Fuzzkill Records on Freakender 2016
Ross Keppie started Fuzzkill Records while living in Shetland in 2013. Three years and a move to Glasgow later, it's one of the hottest DIY labels in the country and co-running Freakender – a three-day festival of psych and garage rock
It might be one of the leading DIY labels in Glasgow, responsible for early releases by rising stars like Catholic Action and Spinning Coin, but Fuzzkill Records started life far from the bustling city in an archipelago not readily known for its music scene. Ross Keppie and Marshall Brill, old pals from Shetland, decided in 2013 they should start a label in order to release the final 7" single by Cleavers – a cult punk band from Elgin, known for deafening live shows. Its modest success persuaded Keppie the venture was worth pursuing. But long-term planning is, he admits, not his style.
"I did two years at college studying music business on a whim," he explains. "I think I had watched that Steve Coogan film, 24 Hour Party People, like a million times, and I wanted to start a label. I didn't know what the fuck I was doing. I had never put on a gig in my life, I just liked bands, I guess. I got my college degree then moved backed to Shetland for a year to save money. My pal Marshall was putting on gigs and I started the label with him – but he's a DJ and works offshore and just didn't have time to keep it going."
Fast forward a couple of years and Keppie is co-organising one of the most exciting music festivals of the autumn. Freakender, which takes place at the Old Hairdressers in Glasgow from 16-18 September, will bring together some of the best psych, pop and garage bands from across the UK and further afield. Among those making the trip will be Los Angeles-based Feels, playing their debut Scottish show, Manchester favourites Fruit Tones and Cowtown from Leeds. They'll join familiar faces from Glasgow such as pysch heroes The Cosmic Dead, garage rock masters The Bellybuttons, freak-pop specialists Sweaty Palms and many more.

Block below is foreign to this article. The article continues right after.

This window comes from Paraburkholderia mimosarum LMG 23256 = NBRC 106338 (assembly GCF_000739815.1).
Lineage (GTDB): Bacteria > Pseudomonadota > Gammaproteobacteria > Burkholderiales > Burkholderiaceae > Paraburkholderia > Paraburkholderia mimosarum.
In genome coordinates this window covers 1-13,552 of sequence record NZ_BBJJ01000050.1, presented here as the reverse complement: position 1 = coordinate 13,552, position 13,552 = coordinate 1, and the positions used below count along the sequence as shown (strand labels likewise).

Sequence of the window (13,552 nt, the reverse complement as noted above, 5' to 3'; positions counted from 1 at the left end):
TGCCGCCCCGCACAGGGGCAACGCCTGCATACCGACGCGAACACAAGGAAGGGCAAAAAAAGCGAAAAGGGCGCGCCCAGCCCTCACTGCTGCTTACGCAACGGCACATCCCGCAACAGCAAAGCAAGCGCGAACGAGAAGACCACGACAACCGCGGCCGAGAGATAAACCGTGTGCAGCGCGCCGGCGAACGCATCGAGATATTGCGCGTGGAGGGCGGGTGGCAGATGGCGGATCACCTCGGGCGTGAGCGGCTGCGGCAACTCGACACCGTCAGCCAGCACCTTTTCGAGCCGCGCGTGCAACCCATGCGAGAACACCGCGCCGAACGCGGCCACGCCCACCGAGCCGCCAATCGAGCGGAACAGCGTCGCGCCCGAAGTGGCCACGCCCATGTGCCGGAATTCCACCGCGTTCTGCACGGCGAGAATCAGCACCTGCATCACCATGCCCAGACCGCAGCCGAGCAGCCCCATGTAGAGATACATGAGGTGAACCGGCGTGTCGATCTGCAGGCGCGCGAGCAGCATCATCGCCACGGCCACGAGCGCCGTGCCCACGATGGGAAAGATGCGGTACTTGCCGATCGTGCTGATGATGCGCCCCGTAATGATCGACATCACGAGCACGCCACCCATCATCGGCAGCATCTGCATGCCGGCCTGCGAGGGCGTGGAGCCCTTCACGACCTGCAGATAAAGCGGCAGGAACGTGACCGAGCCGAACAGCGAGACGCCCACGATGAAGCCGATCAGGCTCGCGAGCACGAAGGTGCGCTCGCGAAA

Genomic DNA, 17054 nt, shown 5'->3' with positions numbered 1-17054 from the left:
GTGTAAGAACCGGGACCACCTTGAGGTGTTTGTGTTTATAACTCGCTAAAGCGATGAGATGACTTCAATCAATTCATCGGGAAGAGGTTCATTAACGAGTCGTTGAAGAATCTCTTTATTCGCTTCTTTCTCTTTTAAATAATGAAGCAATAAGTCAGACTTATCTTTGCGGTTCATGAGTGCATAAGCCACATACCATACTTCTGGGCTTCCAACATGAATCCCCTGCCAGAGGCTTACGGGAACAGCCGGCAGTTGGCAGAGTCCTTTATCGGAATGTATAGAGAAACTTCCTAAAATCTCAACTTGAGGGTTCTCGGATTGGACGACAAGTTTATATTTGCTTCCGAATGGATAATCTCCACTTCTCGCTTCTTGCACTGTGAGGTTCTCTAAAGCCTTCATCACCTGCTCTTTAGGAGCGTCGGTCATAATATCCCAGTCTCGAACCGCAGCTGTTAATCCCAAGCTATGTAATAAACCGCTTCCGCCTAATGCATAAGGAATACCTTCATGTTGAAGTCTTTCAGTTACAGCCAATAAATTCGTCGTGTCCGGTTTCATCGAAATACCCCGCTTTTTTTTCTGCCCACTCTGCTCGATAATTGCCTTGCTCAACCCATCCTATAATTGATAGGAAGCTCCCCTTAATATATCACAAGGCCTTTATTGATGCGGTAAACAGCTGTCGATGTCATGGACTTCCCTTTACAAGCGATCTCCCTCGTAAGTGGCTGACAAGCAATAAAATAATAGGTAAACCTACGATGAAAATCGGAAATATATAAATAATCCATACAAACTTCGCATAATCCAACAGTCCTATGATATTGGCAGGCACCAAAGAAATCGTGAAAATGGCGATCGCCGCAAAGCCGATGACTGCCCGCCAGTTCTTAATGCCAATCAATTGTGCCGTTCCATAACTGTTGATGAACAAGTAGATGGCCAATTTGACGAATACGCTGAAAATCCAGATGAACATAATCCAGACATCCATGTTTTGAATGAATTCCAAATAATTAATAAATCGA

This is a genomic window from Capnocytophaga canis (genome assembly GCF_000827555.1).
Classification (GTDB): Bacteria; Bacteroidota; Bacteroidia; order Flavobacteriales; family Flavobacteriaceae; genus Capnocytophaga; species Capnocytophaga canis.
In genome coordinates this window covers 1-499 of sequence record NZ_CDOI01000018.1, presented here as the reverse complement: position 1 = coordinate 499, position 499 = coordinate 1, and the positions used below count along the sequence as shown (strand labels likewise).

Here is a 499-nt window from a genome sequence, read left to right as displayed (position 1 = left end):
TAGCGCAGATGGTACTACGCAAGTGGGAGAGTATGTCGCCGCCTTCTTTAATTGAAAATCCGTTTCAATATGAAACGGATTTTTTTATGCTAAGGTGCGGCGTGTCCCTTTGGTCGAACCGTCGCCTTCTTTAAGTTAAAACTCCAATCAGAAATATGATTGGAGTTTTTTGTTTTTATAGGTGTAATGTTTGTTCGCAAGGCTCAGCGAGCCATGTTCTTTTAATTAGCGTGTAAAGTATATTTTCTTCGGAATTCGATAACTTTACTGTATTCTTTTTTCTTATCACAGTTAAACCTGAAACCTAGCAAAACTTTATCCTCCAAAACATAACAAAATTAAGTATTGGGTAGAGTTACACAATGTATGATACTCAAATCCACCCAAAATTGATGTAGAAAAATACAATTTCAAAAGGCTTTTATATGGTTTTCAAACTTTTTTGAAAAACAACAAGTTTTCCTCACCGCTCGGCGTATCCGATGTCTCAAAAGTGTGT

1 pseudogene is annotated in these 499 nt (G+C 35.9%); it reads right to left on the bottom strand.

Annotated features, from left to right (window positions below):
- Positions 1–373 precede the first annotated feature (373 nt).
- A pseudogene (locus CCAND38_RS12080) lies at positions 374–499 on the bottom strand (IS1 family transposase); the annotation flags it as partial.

Freakender is a joint venture between Fuzzkill and fellow promoters Ian Crawford, otherwise known as El Rancho, and Holly Calder of Eyes Wide Open. "We chose the best of the local bands we like," says Keppie. "It made sense to do the whole thing at the Old Hairdressers. It's the venue I've used the most. It feels like a DIY venue. You can move the room around for how you want it. Even if there's not that many people there, it feels busy. But we're expecting good crowds for this."
Fuzzkill has just put out two new albums – Cuckoo Waltz by Lush Purr, and Glimmer by Thee Mightees – but 2016 has seen a less hectic schedule for the label compared to the previous 12 months. "I did six releases in seven weeks, while moving flat at the same time," Keppie recalls, wincing only slightly. "It was a good run, but a lot to do in such a short space of time."
Two of those bands, Catholic Action and Spinning Coin, have since signed deals with much larger labels and are being touted as potential market breakers among London A&Rs. Keppie is naturally pleased to see any Fuzzkill act do well, but doesn't see his role as making money. "I do make some money, but I don't take out any for myself – it all goes back into the next release," he says. "I like collaborating with people. If I like the band, I can put them out. I can't offer them what a major label does, but I can still be a step-up for a band. I'd love to make the label massive, but it's a hobby – so I don't want to over-complicate things, you know?
"It's just me running it. I pay people for artwork, and my girlfriend helps me with the gigs on the night. But all the decisions are mine. I've not had any problems with any nights or releases. It's been pretty plain sailing. It's not trial and error, more like rinse and repeat. I feel lucky, I guess, to have worked with so many good bands."